Art, Behind the Scenes, Conservation, Getty Foundation, Philanthropy, Photographs, Film, and Video

Getty Foundation Grant Helps Restore Daguerre’s Final Illusion

Portrait of Louis-Jacques-Mande Daguerre / Charles Richard Meade

Portrait of Louis-Jacques-Mandé Daguerre, 1848, Charles Richard Meade. Hand-colored daguerreotype, 6 3/16 x 4 1/2 in. The J. Paul Getty Museum, 84.XT.953

Fascinated by nature of light and best known for his invention of the daguerreotype, Louis-Jacques-Mandé Daguerre also was an inventor and painter. He created a number of unique paintings in the early 1800s which he dubbed “dioramas”—scenes reproduced on semi-transparent fabric illuminated by cleverly devised light reflection, transmission, and refraction techniques. These works of art appeared to move and change in such a realistic manner that they were sometimes referred to as performances of realistic illusion, and were arguably the precursors to cinema and 3D imagery.

Since 2007, the town of Bry-sur-Marne, located on the east bank of the river Marne outside Paris, has been working to conserve the final and only remaining example of a diorama by Daguerre still in existence today, and a grant from the Getty Foundation has helped make it possible.

Made for the church of St. Gervaise and St. Protais, Daguerre spent six months creating the monumental painting that would become his final diorama. The image—which is 18’ 4” high by 20’ 7” wide —depicts the choir in a Gothic cathedral and gives the illusion that the shallow apse of the church is actually a vast space. When it was first constructed, the natural light entering through a glass opening at the top of the diorama varied, at times making the image appear as if lit by flickering candles. The construction of the diorama was ingenious: it was essentially a small rotunda built on a pivot, allowing for scene changes. Whether a day or night lighting effect was used, Daguerre succeeded in making the still image come alive.

The effect of daylight (by reflection) on the canvas when lit from the front. Courtesy of the office of Mayor Spillbauer of Bry-sur-Marne

The effect of daylight (by reflection) on the canvas when lit from the front. Courtesy of the office of Mayor Spillbauer of Bry-sur-Marne


Nighttime effect (by refraction) when the canvas is backlit. Courtesy of the office of Mayor Spillbauer of Bry-sur-Marne

Nighttime effect (by refraction) when the canvas is backlit. Courtesy of the office of Mayor Spillbauer of Bry-sur-Marne

Despite being designated as a historical monument in 1913, the diorama spent the 20th century in an increasingly deteriorating condition. But in 2006, Bry-Sur-Marne Mayor Jean-Pierre Spilbauer, aware of the cultural and historical importance of the diorama, vowed to save it.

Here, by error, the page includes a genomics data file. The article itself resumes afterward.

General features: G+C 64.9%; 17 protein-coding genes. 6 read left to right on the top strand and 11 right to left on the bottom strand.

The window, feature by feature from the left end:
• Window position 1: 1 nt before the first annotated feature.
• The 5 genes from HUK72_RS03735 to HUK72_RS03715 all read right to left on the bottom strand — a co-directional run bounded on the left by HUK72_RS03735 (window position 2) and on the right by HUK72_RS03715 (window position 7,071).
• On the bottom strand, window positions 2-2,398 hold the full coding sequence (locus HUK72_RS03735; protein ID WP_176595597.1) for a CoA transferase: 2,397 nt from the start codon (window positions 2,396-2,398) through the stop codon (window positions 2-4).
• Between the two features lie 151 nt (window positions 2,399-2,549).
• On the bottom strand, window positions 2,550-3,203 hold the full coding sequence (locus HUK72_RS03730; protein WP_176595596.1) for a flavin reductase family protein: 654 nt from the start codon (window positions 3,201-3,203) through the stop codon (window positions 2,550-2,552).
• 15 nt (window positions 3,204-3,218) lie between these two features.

The conservation of the historic work was quite an undertaking, first requiring the careful removal of dirt and yellowed varnish from the pictorial layer. Conservators on the project conducted extensive paint-layer analysis and repaired surface fragmentation on the painting.

After removing the old lining that had been applied when the diorama was deinstalled from its original setting, conservators backed the canvas with a material that brought back some of the artwork’s luminosity, while also providing additional structural stability. The Getty Foundation funds were used for the conservation and re-mounting of the painting.

Conservation work being undertaken on Daguerre’s last surviving diorama in Bry-Sur-Marne, made possible by a grant from the Getty Foundation. Courtesy of the office of Mayor Spillbauer of Bry-sur-Marne.

Conservation work being undertaken on Daguerre’s last surviving diorama in Bry-Sur-Marne, made possible by a grant from the Getty Foundation. Courtesy of the office of Mayor Spillbauer of Bry-sur-Marne.

The conservation of the diorama is not the only Daguerre project Bry-sur-Marne is undertaking. The old Daguerre residence has been purchased by the town and is now a museum devoted to the artist and inventor that houses collections related to Daguerre owned by the city. In addition, the city is hosting events and exhibitions in connection with Daguerre’s art and inventions, and is looking to be a resource center for researchers and a destination for tourists interested in Daguerre.

This Saturday, September 14, marks a special occasion—the town is holding a celebration in honor of the 100th anniversary of the diorama’s classification as a historical monument, and opening a related exhibition of Daguerre’s work.

For more information on this fascinating project, you can visit the Bry-sur-Marne website here.

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      Olympian Census #4: Aphrodite

      Get the stats on your favorite (and not-so-favorite) gods and goddesses on view at the Getty Center.

      Roman name: Venus

      Employment: Goddess of Love and Beauty

      Place of residence: Mount Olympus

      Parents: Born out of sea foam formed when Uranus’s castrated genitals were thrown into the ocean

      Marital status: Married to Hephaestus, the God of Blacksmiths, but had many lovers, both immortal and mortal

      Offspring: Aeneas, Cupid, Eros, Harmonia, Hermaphroditos, and more

      Symbol: Dove, swan, and roses

      Special talent: Being beautiful and sexy could never have been easier for this Greek goddess

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      Olympian Census is a 12-part series profiling gods in art at the Getty Center.

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